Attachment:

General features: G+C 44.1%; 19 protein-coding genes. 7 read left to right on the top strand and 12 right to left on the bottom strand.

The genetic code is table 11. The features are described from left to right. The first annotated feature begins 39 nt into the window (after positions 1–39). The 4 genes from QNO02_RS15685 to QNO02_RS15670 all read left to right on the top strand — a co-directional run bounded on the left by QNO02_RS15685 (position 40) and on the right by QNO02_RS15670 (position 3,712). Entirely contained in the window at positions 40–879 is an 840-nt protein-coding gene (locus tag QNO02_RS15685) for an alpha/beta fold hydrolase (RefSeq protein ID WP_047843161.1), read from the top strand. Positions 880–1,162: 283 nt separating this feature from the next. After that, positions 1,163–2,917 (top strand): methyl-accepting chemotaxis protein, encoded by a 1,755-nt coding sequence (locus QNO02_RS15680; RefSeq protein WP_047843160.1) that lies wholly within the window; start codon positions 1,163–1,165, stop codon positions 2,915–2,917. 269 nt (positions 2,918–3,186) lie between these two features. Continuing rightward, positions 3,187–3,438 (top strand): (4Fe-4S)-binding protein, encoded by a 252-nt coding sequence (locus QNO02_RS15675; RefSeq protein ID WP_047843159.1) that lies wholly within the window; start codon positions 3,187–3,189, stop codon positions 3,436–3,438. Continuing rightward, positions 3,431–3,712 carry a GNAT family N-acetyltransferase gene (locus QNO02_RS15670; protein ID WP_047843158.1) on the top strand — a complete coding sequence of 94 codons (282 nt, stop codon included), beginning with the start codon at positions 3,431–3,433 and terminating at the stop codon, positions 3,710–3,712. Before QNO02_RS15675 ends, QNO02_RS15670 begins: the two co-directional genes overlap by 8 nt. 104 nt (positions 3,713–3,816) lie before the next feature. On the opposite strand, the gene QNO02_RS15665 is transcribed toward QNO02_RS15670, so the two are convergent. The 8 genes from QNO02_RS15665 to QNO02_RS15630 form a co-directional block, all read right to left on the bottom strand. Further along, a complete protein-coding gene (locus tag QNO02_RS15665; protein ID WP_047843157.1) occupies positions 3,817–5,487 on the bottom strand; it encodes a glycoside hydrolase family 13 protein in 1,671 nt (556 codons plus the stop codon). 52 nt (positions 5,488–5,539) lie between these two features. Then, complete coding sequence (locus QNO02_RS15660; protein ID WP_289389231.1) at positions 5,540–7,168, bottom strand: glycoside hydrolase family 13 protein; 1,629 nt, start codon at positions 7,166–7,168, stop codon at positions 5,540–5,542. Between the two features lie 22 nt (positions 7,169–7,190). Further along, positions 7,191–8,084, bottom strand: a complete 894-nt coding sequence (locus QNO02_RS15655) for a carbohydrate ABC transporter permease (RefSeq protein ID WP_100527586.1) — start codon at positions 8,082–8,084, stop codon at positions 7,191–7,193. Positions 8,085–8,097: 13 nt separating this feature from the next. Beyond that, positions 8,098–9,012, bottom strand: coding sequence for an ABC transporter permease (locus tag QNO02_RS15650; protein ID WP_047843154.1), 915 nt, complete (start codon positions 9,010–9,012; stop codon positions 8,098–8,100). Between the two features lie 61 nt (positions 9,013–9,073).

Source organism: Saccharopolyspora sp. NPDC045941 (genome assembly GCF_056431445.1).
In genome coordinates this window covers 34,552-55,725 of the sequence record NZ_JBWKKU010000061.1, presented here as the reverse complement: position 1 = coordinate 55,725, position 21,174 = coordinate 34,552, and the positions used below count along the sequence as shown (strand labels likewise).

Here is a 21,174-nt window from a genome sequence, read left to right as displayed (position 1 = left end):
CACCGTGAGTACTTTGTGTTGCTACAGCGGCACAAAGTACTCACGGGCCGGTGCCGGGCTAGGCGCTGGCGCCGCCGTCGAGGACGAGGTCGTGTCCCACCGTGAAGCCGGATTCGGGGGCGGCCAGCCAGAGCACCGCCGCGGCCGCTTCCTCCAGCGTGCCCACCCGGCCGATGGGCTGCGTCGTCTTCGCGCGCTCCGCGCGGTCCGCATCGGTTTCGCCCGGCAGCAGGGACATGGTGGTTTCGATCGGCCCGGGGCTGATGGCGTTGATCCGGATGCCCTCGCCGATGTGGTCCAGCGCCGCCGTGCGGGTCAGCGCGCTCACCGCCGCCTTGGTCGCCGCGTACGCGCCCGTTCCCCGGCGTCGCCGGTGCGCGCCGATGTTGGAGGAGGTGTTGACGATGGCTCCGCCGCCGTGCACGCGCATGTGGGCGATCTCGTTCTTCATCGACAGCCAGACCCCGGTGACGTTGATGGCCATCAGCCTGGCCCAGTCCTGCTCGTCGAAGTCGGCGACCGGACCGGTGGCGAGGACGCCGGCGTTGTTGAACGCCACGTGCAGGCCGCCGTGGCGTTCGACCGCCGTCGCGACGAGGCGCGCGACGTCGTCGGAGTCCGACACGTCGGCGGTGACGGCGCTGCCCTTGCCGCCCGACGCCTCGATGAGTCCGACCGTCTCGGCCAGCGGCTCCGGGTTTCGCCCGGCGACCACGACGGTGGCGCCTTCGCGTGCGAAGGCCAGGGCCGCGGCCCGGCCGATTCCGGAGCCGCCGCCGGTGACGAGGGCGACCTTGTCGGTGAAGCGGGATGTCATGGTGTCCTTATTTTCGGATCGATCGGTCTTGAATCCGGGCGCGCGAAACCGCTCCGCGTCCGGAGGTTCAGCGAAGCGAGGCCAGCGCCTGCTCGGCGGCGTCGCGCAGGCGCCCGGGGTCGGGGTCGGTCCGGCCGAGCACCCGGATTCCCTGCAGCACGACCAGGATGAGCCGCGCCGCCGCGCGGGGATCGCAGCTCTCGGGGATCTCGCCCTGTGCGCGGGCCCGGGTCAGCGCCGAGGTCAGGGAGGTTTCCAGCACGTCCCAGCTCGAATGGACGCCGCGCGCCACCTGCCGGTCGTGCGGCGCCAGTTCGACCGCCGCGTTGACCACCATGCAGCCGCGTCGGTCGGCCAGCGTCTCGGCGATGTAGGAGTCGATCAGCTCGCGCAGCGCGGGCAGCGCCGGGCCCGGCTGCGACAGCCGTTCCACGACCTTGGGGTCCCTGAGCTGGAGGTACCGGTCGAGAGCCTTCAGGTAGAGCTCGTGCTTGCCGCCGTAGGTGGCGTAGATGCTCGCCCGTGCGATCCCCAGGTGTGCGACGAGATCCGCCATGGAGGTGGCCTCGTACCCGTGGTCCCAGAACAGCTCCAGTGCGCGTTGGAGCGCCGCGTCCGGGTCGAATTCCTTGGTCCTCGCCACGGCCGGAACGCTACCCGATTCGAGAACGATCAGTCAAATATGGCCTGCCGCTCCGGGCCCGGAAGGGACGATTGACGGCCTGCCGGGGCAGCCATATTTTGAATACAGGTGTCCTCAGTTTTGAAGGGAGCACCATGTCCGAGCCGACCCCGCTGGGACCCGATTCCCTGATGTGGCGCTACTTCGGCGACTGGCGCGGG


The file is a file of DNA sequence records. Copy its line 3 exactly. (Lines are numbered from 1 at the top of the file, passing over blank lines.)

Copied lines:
Source organism: Saccharopolyspora sp. NPDC045941 (genome assembly GCF_056431445.1).